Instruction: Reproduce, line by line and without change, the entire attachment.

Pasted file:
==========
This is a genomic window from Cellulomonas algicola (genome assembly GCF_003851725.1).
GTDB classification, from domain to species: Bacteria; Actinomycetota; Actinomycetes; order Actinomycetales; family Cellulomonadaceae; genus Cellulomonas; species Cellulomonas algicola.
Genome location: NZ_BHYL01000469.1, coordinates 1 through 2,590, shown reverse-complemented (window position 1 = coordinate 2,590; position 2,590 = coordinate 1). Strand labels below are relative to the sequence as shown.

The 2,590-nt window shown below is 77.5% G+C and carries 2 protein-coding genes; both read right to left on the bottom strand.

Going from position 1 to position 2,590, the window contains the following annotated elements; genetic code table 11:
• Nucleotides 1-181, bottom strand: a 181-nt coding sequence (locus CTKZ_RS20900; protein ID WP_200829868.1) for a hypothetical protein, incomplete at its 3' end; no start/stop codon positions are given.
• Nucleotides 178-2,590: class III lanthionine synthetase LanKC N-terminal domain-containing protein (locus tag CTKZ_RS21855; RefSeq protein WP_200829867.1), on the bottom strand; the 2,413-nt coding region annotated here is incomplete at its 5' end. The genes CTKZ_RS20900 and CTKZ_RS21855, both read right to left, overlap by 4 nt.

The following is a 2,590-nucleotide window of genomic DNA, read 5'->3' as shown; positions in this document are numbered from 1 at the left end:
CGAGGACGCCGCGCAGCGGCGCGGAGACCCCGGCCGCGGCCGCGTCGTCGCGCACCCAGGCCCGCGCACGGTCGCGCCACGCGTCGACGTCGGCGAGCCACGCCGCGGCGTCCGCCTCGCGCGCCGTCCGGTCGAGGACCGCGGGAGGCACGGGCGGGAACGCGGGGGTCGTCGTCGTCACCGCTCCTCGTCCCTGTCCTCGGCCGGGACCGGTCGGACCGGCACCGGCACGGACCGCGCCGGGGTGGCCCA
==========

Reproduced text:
This is a genomic window from Cellulomonas algicola (genome assembly GCF_003851725.1).
GTDB classification, from domain to species: Bacteria; Actinomycetota; Actinomycetes; order Actinomycetales; family Cellulomonadaceae; genus Cellulomonas; species Cellulomonas algicola.
Genome location: NZ_BHYL01000469.1, coordinates 1 through 2,590, shown reverse-complemented (window position 1 = coordinate 2,590; position 2,590 = coordinate 1). Strand labels below are relative to the sequence as shown.

The 2,590-nt window shown below is 77.5% G+C and carries 2 protein-coding genes; both read right to left on the bottom strand.

Going from position 1 to position 2,590, the window contains the following annotated elements; genetic code table 11:
• Nucleotides 1-181, bottom strand: a 181-nt coding sequence (locus CTKZ_RS20900; protein ID WP_200829868.1) for a hypothetical protein, incomplete at its 3' end; no start/stop codon positions are given.
• Nucleotides 178-2,590: class III lanthionine synthetase LanKC N-terminal domain-containing protein (locus tag CTKZ_RS21855; RefSeq protein WP_200829867.1), on the bottom strand; the 2,413-nt coding region annotated here is incomplete at its 5' end. The genes CTKZ_RS20900 and CTKZ_RS21855, both read right to left, overlap by 4 nt.

The following is a 2,590-nucleotide window of genomic DNA, read 5'->3' as shown; positions in this document are numbered from 1 at the left end:
CGAGGACGCCGCGCAGCGGCGCGGAGACCCCGGCCGCGGCCGCGTCGTCGCGCACCCAGGCCCGCGCACGGTCGCGCCACGCGTCGACGTCGGCGAGCCACGCCGCGGCGTCCGCCTCGCGCGCCGTCCGGTCGAGGACCGCGGGAGGCACGGGCGGGAACGCGGGGGTCGTCGTCGTCACCGCTCCTCGTCCCTGTCCTCGGCCGGGACCGGTCGGACCGGCACCGGCACGGACCGCGCCGGGGTGGCCCA